Self-driving vehicles for road sweeping to go on trial

Self-driving vehicles for road sweeping to go on trial

Proposed AESV concepts
An illustration of a proposed Autonomous Environment Services Vehicles concept. (Photos: Enway)

SINGAPORE: Self-driving vehicles to clean roads in Singapore will go on trial in 2020, said the National Environment Agency (NEA) and the Ministry of Transport (MOT) in a joint media release on Thursday (Mar 21).

Two consortiums have been selected to design, develop and test the vehicles, following a Request for Proposals that was issued in December 2017. 

Trials will be conducted in two stages - first, each consortium will test the vehicles' safety features within a circuit at the CETRAN AV Test Centre. 

They will only be allowed to start trials on public roads at designated AV (autonomous vehicle) test sites such as one-north, after passing a rigorous safety assessment, said NEA and MOT. 

"The AESVs (Autonomous Environmental Service Vehicles) are required to have on board at all times for the duration of the trials, a safety driver who is trained to take immediate control of the vehicle, in accordance to strict operational protocols," the authorities added. 

Proposed AESV concept
An illustration of a proposed Autonomous Environment Services Vehicles concept. (Graphic: Dulevo International)

The consortiums selected consist of "experienced and established" players from the autonomous vehicles and environmental services industries, said NEA and MOT.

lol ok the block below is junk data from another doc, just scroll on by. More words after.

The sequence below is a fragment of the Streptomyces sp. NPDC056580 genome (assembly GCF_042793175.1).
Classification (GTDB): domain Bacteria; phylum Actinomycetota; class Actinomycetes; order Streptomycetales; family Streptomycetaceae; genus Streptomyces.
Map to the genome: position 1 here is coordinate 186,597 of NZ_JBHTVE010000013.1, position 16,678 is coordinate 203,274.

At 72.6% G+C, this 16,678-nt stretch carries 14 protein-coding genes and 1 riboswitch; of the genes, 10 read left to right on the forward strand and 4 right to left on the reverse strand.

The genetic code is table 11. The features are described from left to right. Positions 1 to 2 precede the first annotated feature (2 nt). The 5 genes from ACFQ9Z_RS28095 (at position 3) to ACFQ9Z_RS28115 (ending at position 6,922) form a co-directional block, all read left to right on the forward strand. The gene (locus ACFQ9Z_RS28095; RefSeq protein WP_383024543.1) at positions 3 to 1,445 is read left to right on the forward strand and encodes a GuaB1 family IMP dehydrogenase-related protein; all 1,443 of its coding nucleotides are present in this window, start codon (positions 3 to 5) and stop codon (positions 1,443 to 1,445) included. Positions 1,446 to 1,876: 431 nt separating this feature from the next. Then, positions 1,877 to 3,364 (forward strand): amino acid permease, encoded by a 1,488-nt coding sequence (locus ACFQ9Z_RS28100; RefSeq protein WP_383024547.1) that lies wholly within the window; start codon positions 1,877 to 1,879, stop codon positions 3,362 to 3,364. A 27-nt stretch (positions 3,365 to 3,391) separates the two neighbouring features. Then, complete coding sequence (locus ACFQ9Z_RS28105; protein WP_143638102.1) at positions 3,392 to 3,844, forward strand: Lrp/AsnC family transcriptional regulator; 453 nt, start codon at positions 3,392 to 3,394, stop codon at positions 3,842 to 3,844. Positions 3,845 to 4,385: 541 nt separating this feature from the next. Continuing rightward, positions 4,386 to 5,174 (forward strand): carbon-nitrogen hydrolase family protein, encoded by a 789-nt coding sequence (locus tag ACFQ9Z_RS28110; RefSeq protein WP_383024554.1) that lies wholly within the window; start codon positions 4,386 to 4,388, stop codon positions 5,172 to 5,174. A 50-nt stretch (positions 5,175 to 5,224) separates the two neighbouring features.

The first consortium comprises Nanyang Technological University, Enway, Veolia ES Singapore Industrial and Wong Fong Engineering Works. 

The second consortium is made up of ST Engineering Land Systems and 800 Super Waste Management.

"The successful completion of these trials will pave the way for the pilot deployment of AESVs for road cleaning," said NEA and MOT, adding that details of the pilot deployment will be announced after 2020.

“Building on existing technologies used on our mechanical sweeper vehicles to monitor the progress and status of road cleaning, these projects seek to further automate road cleaning, by catalysing the local robotics industry to build up expertise and experience in delivering environmental robotic solutions, which can then be commercialised and potentially exported,” said NEA CEO Tan Meng Dui.

Such vehicles also have the potential to improve productivity, said Permanent Secretary for Transport Loh Ngai Seng.

"The deployment of AESVs will enable us to optimise the use of our road network, while improving the productivity of road cleaning operations,"  he said.

"With reduced reliance on manpower, we can potentially shift road cleaning activities to the night and reduce congestion during the day."

Source: CNA/na(gs)

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